Title:
FIRING-ANGLE CONTROL CIRCUIT
United States Patent 3597631


Abstract:
A firing-angle control circuit having means for generating a ramp control voltage and for utilizing an electronic switching means to compare the ramp voltage with the instantaneous value of an error signal. Whenever an error signal bears a predetermined relationship to the instantaneous amplitude of the ramp signal, the switching means is deenergized and the signal source is coupled to the load. The ramp control voltage is phase related to the signal source, and hence the comparison between the ramp voltage and the source signal provides a means for controlling the firing angle of a switching means which regulates the application of the source to the load.



Inventors:
FATHAUER GEORGE H
Application Number:
04/761088
Publication Date:
08/03/1971
Filing Date:
09/20/1968
Assignee:
DALE VALVE CO.:THE
Primary Class:
International Classes:
H02M1/08; (IPC1-7): H03K17/00; H03K5/20
Field of Search:
307/235,228,252,252
View Patent Images:



Primary Examiner:
Forrer, Donald D.
Assistant Examiner:
Carter, David M.
Claims:
I claim as my invention

1. A control circuit for regulating the firing angle of an energizing source in response to variations in an error signal comprising:

2. A control circuit in accordance with claim 1 wherein said means for generating a control voltage comprises:

3. A control circuit in accordance with claim 2 wherein said ramp voltage has an initial maximum amplitude and decreases at a substantially constant rate to a terminal minumum amplitude.

4. A control circuit in accordance with claim 3 wherein said means for generating said control voltage comprises:

5. A control circuit in accordance with claim 4 wherein said means for developing a decaying signal comprises a parallel RC network.

6. A control circuit in accordance with claim 1 wherein said triggering means includes a three-terminal negative-resistance electronic device.

7. A control circuit for regulating the firing angle of an energizing source in response to variations in an error signal comprising:

8. A control circuit in accordance with claim 7 wherein said first electronic switching means generates a pulse and wherein said pulse is integrated by said decaying circuit to provide a ramp signal at the input of said second electronic switching means.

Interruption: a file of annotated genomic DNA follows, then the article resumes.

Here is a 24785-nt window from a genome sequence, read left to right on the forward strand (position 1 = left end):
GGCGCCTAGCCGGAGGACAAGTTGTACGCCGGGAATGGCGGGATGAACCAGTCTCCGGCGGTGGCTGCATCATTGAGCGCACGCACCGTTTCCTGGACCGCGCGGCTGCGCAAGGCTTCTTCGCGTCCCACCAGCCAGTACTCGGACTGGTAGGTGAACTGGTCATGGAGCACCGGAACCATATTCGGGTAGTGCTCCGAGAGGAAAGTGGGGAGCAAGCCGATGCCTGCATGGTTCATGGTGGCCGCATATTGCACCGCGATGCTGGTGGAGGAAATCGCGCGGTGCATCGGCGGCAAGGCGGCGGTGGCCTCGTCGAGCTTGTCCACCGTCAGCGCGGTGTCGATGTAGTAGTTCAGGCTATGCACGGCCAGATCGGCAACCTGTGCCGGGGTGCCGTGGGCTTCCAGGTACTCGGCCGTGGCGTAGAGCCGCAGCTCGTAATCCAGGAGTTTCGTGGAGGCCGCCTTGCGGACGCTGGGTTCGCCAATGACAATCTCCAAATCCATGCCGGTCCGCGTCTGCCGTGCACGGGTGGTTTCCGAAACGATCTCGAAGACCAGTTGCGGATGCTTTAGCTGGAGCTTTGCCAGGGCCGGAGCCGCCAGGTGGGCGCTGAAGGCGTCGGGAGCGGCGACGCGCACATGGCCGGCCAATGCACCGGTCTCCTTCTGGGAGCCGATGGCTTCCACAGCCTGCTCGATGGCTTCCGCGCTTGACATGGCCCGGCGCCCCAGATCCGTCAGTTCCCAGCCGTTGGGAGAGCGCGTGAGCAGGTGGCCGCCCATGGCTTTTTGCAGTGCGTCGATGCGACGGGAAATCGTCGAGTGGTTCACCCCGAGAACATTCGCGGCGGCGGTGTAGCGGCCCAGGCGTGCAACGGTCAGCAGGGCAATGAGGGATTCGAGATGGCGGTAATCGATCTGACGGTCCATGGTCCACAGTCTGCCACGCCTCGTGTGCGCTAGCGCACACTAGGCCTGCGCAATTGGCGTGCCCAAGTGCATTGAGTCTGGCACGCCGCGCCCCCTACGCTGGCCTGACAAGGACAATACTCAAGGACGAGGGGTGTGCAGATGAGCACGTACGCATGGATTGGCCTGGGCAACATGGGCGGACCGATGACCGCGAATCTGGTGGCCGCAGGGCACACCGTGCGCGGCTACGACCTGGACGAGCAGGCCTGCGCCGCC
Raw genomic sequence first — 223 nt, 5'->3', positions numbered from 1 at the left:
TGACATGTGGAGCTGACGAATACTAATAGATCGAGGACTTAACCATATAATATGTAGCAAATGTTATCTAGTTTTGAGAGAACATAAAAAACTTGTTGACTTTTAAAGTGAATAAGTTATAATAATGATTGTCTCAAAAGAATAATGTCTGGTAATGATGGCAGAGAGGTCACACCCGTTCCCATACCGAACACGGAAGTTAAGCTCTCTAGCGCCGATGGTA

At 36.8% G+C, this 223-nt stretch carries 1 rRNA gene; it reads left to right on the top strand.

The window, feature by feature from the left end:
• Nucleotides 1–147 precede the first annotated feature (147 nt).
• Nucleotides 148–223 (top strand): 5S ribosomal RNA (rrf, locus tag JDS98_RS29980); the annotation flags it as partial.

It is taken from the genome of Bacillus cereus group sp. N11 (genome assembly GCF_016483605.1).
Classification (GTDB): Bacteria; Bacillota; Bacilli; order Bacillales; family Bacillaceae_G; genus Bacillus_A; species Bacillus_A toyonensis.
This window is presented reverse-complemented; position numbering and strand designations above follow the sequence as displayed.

9. A control circuit in accordance with claim 8 wherein means are provided at said second electronic switching means to compare a function of said error signal with the instantaneous level of said ramp signal to thereby control the duty cycle of said energizing source.

Description:
BACKGROUND OF THE INVENTION

Field of the Invention

The present invention relates to a firing-angle control circuit and particularly to a servo circuit which senses an error signal and compares the same with a ramp voltage which is generated to regulate the firing point in each cycle of a signal source being applied to a load.

SUMMARY OF THE INVENTION

It is an important feature of the present invention to provide a novel firing-angle control circuit.

It is also a feature of the present invention to provide a firing-angle control circuit which increases the firing angle of a signal being controlled in response to increases in the level of an error signal.

It is an important object of the present invention to provide a firing-angle control circuit which utilizes a first electronic switching means to develop a pulse, and which has an integrating circuit coupled to the output of said switching means to generate a ramp-type voltage for comparison with an error signal to control the firing angle of a signal source.

It is another object of the present invention to provide a firing-angle control circuit which utilizes an electronic switching means to compare the instantaneous amplitudes of a ramp signal with an error signal, and to generate a response whenever a given predetermined relationship is established between the two indicated signals for controlling the firing angle of a signal source being applied to a load.

It is also an object of this invention to provide a firing-angle control circuit which utilizes a first electronic switching means which switching means is actuated by a signal associated with the signal source being applied to a load and which develops at the output thereof, a ramp voltage which ramp voltage is initially at a maximum, and which decreases to a minimum at a substantially uniform rate. In this way, the ramp voltage is utilized as a sweep signal to determine the firing angle of the signal source being applied to a load.